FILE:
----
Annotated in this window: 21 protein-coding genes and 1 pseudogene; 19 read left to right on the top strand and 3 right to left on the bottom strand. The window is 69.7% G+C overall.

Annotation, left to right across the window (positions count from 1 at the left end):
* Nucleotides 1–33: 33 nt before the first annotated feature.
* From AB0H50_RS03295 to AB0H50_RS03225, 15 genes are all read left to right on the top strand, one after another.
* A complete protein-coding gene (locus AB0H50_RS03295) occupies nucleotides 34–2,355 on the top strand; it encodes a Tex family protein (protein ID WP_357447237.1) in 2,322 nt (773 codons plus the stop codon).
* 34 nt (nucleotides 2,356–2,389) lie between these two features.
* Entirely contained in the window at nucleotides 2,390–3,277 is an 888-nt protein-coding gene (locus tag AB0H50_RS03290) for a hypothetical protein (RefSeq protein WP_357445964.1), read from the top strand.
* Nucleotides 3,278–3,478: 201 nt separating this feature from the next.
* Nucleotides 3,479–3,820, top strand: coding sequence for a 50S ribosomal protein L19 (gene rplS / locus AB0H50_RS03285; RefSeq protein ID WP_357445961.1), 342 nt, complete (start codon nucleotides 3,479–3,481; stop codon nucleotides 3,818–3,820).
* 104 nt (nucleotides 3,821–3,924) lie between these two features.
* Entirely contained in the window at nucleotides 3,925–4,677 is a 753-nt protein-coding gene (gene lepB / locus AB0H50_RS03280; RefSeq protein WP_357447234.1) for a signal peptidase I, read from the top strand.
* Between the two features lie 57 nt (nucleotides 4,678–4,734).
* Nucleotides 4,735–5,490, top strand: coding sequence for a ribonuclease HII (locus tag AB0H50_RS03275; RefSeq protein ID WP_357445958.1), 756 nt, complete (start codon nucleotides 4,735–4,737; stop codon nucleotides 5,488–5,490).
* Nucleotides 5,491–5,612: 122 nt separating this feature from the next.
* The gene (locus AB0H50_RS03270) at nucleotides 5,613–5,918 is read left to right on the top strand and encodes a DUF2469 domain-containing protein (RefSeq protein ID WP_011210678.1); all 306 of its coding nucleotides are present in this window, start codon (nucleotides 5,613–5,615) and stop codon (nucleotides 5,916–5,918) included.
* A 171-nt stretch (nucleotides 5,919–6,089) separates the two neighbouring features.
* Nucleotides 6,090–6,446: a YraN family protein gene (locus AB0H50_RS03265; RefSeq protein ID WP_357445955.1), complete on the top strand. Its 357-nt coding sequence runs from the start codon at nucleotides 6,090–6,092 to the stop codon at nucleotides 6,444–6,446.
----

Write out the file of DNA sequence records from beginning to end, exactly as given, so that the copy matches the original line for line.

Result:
Annotated in this window: 21 protein-coding genes and 1 pseudogene; 19 read left to right on the top strand and 3 right to left on the bottom strand. The window is 69.7% G+C overall.

Annotation, left to right across the window (positions count from 1 at the left end):
* Nucleotides 1–33: 33 nt before the first annotated feature.
* From AB0H50_RS03295 to AB0H50_RS03225, 15 genes are all read left to right on the top strand, one after another.
* A complete protein-coding gene (locus AB0H50_RS03295) occupies nucleotides 34–2,355 on the top strand; it encodes a Tex family protein (protein ID WP_357447237.1) in 2,322 nt (773 codons plus the stop codon).
* 34 nt (nucleotides 2,356–2,389) lie between these two features.
* Entirely contained in the window at nucleotides 2,390–3,277 is an 888-nt protein-coding gene (locus tag AB0H50_RS03290) for a hypothetical protein (RefSeq protein WP_357445964.1), read from the top strand.
* Nucleotides 3,278–3,478: 201 nt separating this feature from the next.
* Nucleotides 3,479–3,820, top strand: coding sequence for a 50S ribosomal protein L19 (gene rplS / locus AB0H50_RS03285; RefSeq protein ID WP_357445961.1), 342 nt, complete (start codon nucleotides 3,479–3,481; stop codon nucleotides 3,818–3,820).
* 104 nt (nucleotides 3,821–3,924) lie between these two features.
* Entirely contained in the window at nucleotides 3,925–4,677 is a 753-nt protein-coding gene (gene lepB / locus AB0H50_RS03280; RefSeq protein WP_357447234.1) for a signal peptidase I, read from the top strand.
* Between the two features lie 57 nt (nucleotides 4,678–4,734).
* Nucleotides 4,735–5,490, top strand: coding sequence for a ribonuclease HII (locus tag AB0H50_RS03275; RefSeq protein ID WP_357445958.1), 756 nt, complete (start codon nucleotides 4,735–4,737; stop codon nucleotides 5,488–5,490).
* Nucleotides 5,491–5,612: 122 nt separating this feature from the next.
* The gene (locus AB0H50_RS03270) at nucleotides 5,613–5,918 is read left to right on the top strand and encodes a DUF2469 domain-containing protein (RefSeq protein ID WP_011210678.1); all 306 of its coding nucleotides are present in this window, start codon (nucleotides 5,613–5,615) and stop codon (nucleotides 5,916–5,918) included.
* A 171-nt stretch (nucleotides 5,919–6,089) separates the two neighbouring features.
* Nucleotides 6,090–6,446: a YraN family protein gene (locus AB0H50_RS03265; RefSeq protein ID WP_357445955.1), complete on the top strand. Its 357-nt coding sequence runs from the start codon at nucleotides 6,090–6,092 to the stop codon at nucleotides 6,444–6,446.